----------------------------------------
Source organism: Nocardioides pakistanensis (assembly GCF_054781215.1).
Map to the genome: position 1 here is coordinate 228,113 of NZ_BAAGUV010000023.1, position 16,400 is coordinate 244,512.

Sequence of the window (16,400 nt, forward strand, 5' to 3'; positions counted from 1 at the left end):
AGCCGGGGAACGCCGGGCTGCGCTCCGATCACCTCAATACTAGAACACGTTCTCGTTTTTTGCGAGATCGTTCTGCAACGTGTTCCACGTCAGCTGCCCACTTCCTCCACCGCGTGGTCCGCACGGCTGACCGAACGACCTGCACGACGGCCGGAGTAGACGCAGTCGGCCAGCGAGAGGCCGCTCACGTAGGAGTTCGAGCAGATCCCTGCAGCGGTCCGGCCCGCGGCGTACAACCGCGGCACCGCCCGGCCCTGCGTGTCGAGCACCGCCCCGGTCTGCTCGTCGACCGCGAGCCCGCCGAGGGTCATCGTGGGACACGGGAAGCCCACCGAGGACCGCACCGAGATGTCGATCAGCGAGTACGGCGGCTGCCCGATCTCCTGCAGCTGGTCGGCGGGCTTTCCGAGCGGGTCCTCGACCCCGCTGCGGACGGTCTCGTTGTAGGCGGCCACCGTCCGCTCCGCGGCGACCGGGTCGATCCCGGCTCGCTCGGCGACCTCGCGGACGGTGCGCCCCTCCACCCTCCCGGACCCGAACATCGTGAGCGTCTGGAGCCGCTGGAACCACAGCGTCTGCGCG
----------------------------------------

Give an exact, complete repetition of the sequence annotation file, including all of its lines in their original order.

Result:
Source organism: Nocardioides pakistanensis (assembly GCF_054781215.1).
Map to the genome: position 1 here is coordinate 228,113 of NZ_BAAGUV010000023.1, position 16,400 is coordinate 244,512.

Sequence of the window (16,400 nt, forward strand, 5' to 3'; positions counted from 1 at the left end):
AGCCGGGGAACGCCGGGCTGCGCTCCGATCACCTCAATACTAGAACACGTTCTCGTTTTTTGCGAGATCGTTCTGCAACGTGTTCCACGTCAGCTGCCCACTTCCTCCACCGCGTGGTCCGCACGGCTGACCGAACGACCTGCACGACGGCCGGAGTAGACGCAGTCGGCCAGCGAGAGGCCGCTCACGTAGGAGTTCGAGCAGATCCCTGCAGCGGTCCGGCCCGCGGCGTACAACCGCGGCACCGCCCGGCCCTGCGTGTCGAGCACCGCCCCGGTCTGCTCGTCGACCGCGAGCCCGCCGAGGGTCATCGTGGGACACGGGAAGCCCACCGAGGACCGCACCGAGATGTCGATCAGCGAGTACGGCGGCTGCCCGATCTCCTGCAGCTGGTCGGCGGGCTTTCCGAGCGGGTCCTCGACCCCGCTGCGGACGGTCTCGTTGTAGGCGGCCACCGTCCGCTCCGCGGCGACCGGGTCGATCCCGGCTCGCTCGGCGACCTCGCGGACGGTGCGCCCCTCCACCCTCCCGGACCCGAACATCGTGAGCGTCTGGAGCCGCTGGAACCACAGCGTCTGCGCG